A good platform provider also provides significant value to the investor by helping to manage and make sense of the large volume of data that is available due to the position-level transparency afforded by a DMA structure. Sophisticated platform providers have the technology and staff to enable them to receive and process the managed account data and provide the investor with high quality, daily (T+1) risk and performance data including investment guideline monitoring, performance attribution, stress testing, scenario modelling, and Value at Risk (VaR) statistics. This technology can provide the investor with user-friendly, daily, weekly or monthly reporting on exposures and performance both at the individual fund level as well as aggregated data across the investor’s entire platform portfolio.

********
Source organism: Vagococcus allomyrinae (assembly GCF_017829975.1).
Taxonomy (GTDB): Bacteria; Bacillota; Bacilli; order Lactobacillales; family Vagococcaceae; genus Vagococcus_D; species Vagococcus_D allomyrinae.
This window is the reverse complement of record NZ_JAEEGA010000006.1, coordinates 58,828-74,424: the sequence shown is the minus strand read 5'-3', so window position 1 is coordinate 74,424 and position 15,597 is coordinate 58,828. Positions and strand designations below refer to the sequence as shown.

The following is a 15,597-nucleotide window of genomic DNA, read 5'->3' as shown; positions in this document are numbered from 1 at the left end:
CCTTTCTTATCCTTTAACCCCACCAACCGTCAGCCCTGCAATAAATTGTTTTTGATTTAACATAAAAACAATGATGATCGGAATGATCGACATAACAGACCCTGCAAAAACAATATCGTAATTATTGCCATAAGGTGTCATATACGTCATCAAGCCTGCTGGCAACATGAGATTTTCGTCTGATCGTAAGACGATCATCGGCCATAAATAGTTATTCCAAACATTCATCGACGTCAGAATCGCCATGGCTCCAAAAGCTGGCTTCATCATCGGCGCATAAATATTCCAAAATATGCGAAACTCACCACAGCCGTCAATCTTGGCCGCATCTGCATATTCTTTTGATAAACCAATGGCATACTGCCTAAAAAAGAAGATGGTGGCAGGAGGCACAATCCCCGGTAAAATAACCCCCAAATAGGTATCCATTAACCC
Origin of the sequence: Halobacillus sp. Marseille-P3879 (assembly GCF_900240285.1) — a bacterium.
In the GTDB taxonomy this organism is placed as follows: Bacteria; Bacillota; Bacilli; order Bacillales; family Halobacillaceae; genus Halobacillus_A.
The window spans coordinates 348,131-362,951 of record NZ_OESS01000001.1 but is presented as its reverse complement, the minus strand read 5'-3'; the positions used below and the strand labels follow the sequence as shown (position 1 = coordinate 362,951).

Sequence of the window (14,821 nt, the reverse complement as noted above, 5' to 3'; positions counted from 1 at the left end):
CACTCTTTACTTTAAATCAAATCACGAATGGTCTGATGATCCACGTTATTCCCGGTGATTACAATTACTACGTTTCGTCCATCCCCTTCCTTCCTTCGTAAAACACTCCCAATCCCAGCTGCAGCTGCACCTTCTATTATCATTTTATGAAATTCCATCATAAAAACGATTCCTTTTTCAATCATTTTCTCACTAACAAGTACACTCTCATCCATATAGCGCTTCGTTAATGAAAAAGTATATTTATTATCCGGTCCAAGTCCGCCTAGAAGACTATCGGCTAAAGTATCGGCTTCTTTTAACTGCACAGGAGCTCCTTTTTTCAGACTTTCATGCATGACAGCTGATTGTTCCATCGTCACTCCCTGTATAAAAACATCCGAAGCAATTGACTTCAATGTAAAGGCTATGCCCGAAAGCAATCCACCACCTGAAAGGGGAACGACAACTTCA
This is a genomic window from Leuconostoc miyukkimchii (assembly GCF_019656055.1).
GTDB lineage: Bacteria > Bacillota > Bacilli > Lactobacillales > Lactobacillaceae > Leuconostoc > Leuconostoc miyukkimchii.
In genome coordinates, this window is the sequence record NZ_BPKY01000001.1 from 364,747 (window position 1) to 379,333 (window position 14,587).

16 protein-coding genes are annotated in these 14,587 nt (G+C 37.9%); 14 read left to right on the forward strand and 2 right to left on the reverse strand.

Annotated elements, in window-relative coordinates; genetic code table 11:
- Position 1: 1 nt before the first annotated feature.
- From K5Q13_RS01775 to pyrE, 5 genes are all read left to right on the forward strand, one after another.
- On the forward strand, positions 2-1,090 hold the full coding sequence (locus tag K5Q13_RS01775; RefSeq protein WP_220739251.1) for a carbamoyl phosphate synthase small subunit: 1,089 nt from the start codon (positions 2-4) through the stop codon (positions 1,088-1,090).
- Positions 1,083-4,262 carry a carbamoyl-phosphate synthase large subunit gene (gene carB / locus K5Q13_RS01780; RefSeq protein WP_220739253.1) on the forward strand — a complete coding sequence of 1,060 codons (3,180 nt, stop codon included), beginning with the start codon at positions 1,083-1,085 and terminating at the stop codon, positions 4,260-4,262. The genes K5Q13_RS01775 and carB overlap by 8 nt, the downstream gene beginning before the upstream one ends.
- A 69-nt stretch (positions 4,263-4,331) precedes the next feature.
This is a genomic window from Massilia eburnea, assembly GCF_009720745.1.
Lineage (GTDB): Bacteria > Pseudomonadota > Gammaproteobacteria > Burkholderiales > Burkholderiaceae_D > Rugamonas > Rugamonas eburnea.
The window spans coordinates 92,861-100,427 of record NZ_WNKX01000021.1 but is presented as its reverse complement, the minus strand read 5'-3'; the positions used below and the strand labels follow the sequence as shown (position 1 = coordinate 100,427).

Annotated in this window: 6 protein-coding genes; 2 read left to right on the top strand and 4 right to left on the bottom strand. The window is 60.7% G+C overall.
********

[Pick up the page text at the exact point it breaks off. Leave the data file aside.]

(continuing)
Large institutional investors often face staff and resource constraints which may deter them from establishing a DMA program despite the many benefits. Outsourcing to a managed account platform provider can empower these investors to take advantage of these benefits without the need for additional staff or technology development.